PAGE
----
Benzyl acetate and linalool (another chemical to stay away from in fragrances!) are the main ingredients used in synthetic jasmine oils. You can find this in an abundance of products from perfume, shampoo, air fresheners, detergent, hairspray, and more.
The problem is that it’s a carcinogen linked to pancreatic cancer, as well as a substance that can irritate eyes, and cause breathing issues and coughing. It’s also absorbed directly into the skin, which can cause serious systemic effects.
Another unsafe synthetic ingredient found in many modern fragrances is musk ketone. Musk is a popular scent that gives off a soft, warm, sweet smell when paired with other added fragrances. The problem? The musk you’re smelling isn’t actual musk.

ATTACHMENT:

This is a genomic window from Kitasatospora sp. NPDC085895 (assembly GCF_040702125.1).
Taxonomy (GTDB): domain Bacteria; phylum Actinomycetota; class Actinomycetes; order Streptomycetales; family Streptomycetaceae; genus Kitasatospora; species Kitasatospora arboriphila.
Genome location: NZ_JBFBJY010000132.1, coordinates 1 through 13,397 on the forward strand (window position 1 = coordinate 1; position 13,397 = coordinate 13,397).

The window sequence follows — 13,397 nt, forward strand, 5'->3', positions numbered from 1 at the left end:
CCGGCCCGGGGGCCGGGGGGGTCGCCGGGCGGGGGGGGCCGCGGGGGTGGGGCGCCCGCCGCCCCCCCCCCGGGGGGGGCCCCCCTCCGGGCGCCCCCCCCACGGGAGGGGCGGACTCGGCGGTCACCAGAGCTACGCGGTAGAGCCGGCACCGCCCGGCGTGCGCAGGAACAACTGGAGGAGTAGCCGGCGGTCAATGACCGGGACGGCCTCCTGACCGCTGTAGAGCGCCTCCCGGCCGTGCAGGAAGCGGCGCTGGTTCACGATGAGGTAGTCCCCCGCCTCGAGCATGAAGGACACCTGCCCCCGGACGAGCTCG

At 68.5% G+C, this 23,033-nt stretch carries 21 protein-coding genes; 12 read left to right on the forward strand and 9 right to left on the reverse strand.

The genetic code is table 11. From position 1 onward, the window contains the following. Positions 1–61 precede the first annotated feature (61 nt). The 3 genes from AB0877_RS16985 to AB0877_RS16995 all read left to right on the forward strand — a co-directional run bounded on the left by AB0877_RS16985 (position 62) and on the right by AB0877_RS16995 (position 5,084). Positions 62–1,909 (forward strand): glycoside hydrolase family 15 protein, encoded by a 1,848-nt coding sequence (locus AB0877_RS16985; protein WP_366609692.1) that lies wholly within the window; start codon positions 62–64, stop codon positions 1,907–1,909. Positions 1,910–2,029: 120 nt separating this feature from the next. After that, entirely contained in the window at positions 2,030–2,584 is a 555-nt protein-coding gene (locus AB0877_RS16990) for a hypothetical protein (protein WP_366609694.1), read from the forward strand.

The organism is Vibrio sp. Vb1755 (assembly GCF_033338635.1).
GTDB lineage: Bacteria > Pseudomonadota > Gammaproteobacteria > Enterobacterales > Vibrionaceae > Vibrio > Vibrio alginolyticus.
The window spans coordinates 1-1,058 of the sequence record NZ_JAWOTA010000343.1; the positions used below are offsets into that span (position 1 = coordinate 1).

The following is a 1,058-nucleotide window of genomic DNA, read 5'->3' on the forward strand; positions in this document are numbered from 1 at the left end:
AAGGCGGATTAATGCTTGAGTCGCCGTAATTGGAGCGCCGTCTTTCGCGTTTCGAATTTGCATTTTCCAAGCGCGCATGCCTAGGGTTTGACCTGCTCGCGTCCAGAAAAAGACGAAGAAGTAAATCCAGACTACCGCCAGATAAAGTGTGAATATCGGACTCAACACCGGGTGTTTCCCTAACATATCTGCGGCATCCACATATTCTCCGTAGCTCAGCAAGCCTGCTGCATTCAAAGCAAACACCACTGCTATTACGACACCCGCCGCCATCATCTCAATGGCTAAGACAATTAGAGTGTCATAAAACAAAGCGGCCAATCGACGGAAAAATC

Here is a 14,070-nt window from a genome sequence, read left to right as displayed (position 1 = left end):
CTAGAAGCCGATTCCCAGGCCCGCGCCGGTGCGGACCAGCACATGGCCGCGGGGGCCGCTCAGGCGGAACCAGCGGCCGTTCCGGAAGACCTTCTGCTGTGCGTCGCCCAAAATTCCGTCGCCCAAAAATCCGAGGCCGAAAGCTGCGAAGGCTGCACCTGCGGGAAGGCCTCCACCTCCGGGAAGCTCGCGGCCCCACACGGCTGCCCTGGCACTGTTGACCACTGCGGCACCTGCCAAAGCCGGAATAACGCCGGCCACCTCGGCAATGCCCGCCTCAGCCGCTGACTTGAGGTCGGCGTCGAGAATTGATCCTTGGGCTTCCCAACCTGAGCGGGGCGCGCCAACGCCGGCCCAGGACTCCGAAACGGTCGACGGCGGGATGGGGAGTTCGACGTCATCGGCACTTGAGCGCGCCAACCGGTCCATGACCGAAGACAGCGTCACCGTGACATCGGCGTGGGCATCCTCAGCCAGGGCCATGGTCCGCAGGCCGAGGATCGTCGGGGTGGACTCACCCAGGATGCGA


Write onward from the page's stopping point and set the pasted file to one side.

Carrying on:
Musk ketone, a synthetic musk, can be found in most fragrances since it is much cheaper to produce than the real thing. Some people can experience contact dermatitis from musk ketone, where others don’t experience any effects at all. However, this doesn’t mean it’s safe!
Substances like musk ketone accumulate in your body over a period of time and deposit into fat tissue. Over the past ten years, research shows that musk ketone has been present in breast milk, body fat, blood, and more. The point? You don’t want to be breathing this stuff in!
Essential Oil Fragrances
Now, you might be wondering where essential oils come into play in all of this. Aren’t they a safer, healthier fragrance option? The answer is yes–especially if they’re organic! However, some essential oils can cause irritation depending on the person.